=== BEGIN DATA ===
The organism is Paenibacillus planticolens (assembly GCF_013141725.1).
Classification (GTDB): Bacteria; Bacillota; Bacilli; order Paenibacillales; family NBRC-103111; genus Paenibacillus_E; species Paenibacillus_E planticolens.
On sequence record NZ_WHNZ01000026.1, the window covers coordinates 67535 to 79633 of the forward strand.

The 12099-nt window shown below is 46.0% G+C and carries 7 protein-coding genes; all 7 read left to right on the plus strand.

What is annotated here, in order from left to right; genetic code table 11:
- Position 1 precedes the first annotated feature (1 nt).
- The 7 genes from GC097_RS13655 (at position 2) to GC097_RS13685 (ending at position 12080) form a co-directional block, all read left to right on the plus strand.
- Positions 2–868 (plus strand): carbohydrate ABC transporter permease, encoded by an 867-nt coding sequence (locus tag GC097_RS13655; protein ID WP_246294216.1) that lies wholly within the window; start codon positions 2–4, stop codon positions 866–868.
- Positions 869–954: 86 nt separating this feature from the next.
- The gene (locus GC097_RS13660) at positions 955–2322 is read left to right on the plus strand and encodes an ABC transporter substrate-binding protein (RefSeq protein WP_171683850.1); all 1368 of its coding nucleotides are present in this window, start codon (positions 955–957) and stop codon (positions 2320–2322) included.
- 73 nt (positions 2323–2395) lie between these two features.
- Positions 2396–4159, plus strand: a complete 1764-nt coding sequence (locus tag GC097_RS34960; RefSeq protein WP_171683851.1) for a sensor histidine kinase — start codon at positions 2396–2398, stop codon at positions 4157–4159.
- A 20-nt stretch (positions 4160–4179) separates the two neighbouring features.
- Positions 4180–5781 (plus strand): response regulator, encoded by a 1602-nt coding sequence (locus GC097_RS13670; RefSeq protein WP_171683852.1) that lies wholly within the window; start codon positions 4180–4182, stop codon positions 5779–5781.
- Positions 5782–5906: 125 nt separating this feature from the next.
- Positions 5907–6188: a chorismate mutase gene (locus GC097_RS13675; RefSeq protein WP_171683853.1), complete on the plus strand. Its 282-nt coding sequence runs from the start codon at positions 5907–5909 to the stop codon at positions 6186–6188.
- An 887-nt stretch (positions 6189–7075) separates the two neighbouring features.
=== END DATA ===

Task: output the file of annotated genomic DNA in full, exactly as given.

The organism is Paenibacillus planticolens (assembly GCF_013141725.1).
Classification (GTDB): Bacteria; Bacillota; Bacilli; order Paenibacillales; family NBRC-103111; genus Paenibacillus_E; species Paenibacillus_E planticolens.
On sequence record NZ_WHNZ01000026.1, the window covers coordinates 67535 to 79633 of the forward strand.

The 12099-nt window shown below is 46.0% G+C and carries 7 protein-coding genes; all 7 read left to right on the plus strand.

What is annotated here, in order from left to right; genetic code table 11:
- Position 1 precedes the first annotated feature (1 nt).
- The 7 genes from GC097_RS13655 (at position 2) to GC097_RS13685 (ending at position 12080) form a co-directional block, all read left to right on the plus strand.
- Positions 2–868 (plus strand): carbohydrate ABC transporter permease, encoded by an 867-nt coding sequence (locus tag GC097_RS13655; protein ID WP_246294216.1) that lies wholly within the window; start codon positions 2–4, stop codon positions 866–868.
- Positions 869–954: 86 nt separating this feature from the next.
- The gene (locus GC097_RS13660) at positions 955–2322 is read left to right on the plus strand and encodes an ABC transporter substrate-binding protein (RefSeq protein WP_171683850.1); all 1368 of its coding nucleotides are present in this window, start codon (positions 955–957) and stop codon (positions 2320–2322) included.
- 73 nt (positions 2323–2395) lie between these two features.
- Positions 2396–4159, plus strand: a complete 1764-nt coding sequence (locus tag GC097_RS34960; RefSeq protein WP_171683851.1) for a sensor histidine kinase — start codon at positions 2396–2398, stop codon at positions 4157–4159.
- A 20-nt stretch (positions 4160–4179) separates the two neighbouring features.
- Positions 4180–5781 (plus strand): response regulator, encoded by a 1602-nt coding sequence (locus GC097_RS13670; RefSeq protein WP_171683852.1) that lies wholly within the window; start codon positions 4180–4182, stop codon positions 5779–5781.
- Positions 5782–5906: 125 nt separating this feature from the next.
- Positions 5907–6188: a chorismate mutase gene (locus GC097_RS13675; RefSeq protein WP_171683853.1), complete on the plus strand. Its 282-nt coding sequence runs from the start codon at positions 5907–5909 to the stop codon at positions 6186–6188.
- An 887-nt stretch (positions 6189–7075) separates the two neighbouring features.